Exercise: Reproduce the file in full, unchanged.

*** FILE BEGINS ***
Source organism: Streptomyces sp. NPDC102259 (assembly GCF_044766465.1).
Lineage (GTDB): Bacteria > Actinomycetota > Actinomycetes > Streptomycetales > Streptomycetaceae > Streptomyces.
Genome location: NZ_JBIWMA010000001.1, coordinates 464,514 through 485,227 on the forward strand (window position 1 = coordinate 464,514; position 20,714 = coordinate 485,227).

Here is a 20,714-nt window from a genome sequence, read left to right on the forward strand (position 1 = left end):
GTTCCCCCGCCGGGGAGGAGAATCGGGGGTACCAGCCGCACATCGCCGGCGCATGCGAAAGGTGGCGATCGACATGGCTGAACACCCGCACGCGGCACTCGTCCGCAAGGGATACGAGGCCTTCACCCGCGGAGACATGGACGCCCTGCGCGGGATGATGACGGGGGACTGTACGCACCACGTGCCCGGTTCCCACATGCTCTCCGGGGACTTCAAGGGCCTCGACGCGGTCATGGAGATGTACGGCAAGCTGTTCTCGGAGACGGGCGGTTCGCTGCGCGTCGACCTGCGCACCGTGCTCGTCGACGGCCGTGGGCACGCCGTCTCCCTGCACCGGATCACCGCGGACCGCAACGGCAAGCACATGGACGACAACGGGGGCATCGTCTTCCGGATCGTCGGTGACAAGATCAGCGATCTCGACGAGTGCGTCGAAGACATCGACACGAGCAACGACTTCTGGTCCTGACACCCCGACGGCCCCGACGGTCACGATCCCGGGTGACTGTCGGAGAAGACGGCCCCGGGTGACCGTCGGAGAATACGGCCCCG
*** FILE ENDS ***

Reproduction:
Source organism: Streptomyces sp. NPDC102259 (assembly GCF_044766465.1).
Lineage (GTDB): Bacteria > Actinomycetota > Actinomycetes > Streptomycetales > Streptomycetaceae > Streptomyces.
Genome location: NZ_JBIWMA010000001.1, coordinates 464,514 through 485,227 on the forward strand (window position 1 = coordinate 464,514; position 20,714 = coordinate 485,227).

Here is a 20,714-nt window from a genome sequence, read left to right on the forward strand (position 1 = left end):
GTTCCCCCGCCGGGGAGGAGAATCGGGGGTACCAGCCGCACATCGCCGGCGCATGCGAAAGGTGGCGATCGACATGGCTGAACACCCGCACGCGGCACTCGTCCGCAAGGGATACGAGGCCTTCACCCGCGGAGACATGGACGCCCTGCGCGGGATGATGACGGGGGACTGTACGCACCACGTGCCCGGTTCCCACATGCTCTCCGGGGACTTCAAGGGCCTCGACGCGGTCATGGAGATGTACGGCAAGCTGTTCTCGGAGACGGGCGGTTCGCTGCGCGTCGACCTGCGCACCGTGCTCGTCGACGGCCGTGGGCACGCCGTCTCCCTGCACCGGATCACCGCGGACCGCAACGGCAAGCACATGGACGACAACGGGGGCATCGTCTTCCGGATCGTCGGTGACAAGATCAGCGATCTCGACGAGTGCGTCGAAGACATCGACACGAGCAACGACTTCTGGTCCTGACACCCCGACGGCCCCGACGGTCACGATCCCGGGTGACTGTCGGAGAAGACGGCCCCGGGTGACCGTCGGAGAATACGGCCCCG